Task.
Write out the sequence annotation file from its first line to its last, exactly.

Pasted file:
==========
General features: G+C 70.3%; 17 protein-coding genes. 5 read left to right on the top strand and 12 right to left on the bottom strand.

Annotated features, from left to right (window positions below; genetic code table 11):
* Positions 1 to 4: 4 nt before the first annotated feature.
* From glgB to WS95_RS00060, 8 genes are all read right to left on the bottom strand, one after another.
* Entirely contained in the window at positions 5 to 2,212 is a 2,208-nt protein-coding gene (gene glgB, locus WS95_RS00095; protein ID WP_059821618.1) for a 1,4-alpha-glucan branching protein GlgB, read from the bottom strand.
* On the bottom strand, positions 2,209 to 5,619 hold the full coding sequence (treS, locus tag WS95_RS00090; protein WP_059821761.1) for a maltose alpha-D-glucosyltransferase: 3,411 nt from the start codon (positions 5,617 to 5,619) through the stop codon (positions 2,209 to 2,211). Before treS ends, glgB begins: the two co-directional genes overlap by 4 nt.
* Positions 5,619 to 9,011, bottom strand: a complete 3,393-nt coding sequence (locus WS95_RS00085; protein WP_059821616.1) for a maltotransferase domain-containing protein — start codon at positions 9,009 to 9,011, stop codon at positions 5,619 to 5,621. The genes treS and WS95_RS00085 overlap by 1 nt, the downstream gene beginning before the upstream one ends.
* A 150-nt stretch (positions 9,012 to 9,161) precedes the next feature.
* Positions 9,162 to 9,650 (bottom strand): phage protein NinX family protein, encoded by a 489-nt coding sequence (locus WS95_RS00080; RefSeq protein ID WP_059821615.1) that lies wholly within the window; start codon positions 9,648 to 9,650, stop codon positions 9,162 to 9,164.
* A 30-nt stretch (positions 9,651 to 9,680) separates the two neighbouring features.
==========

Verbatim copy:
General features: G+C 70.3%; 17 protein-coding genes. 5 read left to right on the top strand and 12 right to left on the bottom strand.

Annotated features, from left to right (window positions below; genetic code table 11):
* Positions 1 to 4: 4 nt before the first annotated feature.
* From glgB to WS95_RS00060, 8 genes are all read right to left on the bottom strand, one after another.
* Entirely contained in the window at positions 5 to 2,212 is a 2,208-nt protein-coding gene (gene glgB, locus WS95_RS00095; protein ID WP_059821618.1) for a 1,4-alpha-glucan branching protein GlgB, read from the bottom strand.
* On the bottom strand, positions 2,209 to 5,619 hold the full coding sequence (treS, locus tag WS95_RS00090; protein WP_059821761.1) for a maltose alpha-D-glucosyltransferase: 3,411 nt from the start codon (positions 5,617 to 5,619) through the stop codon (positions 2,209 to 2,211). Before treS ends, glgB begins: the two co-directional genes overlap by 4 nt.
* Positions 5,619 to 9,011, bottom strand: a complete 3,393-nt coding sequence (locus WS95_RS00085; protein WP_059821616.1) for a maltotransferase domain-containing protein — start codon at positions 9,009 to 9,011, stop codon at positions 5,619 to 5,621. The genes treS and WS95_RS00085 overlap by 1 nt, the downstream gene beginning before the upstream one ends.
* A 150-nt stretch (positions 9,012 to 9,161) precedes the next feature.
* Positions 9,162 to 9,650 (bottom strand): phage protein NinX family protein, encoded by a 489-nt coding sequence (locus WS95_RS00080; RefSeq protein ID WP_059821615.1) that lies wholly within the window; start codon positions 9,648 to 9,650, stop codon positions 9,162 to 9,164.
* A 30-nt stretch (positions 9,651 to 9,680) separates the two neighbouring features.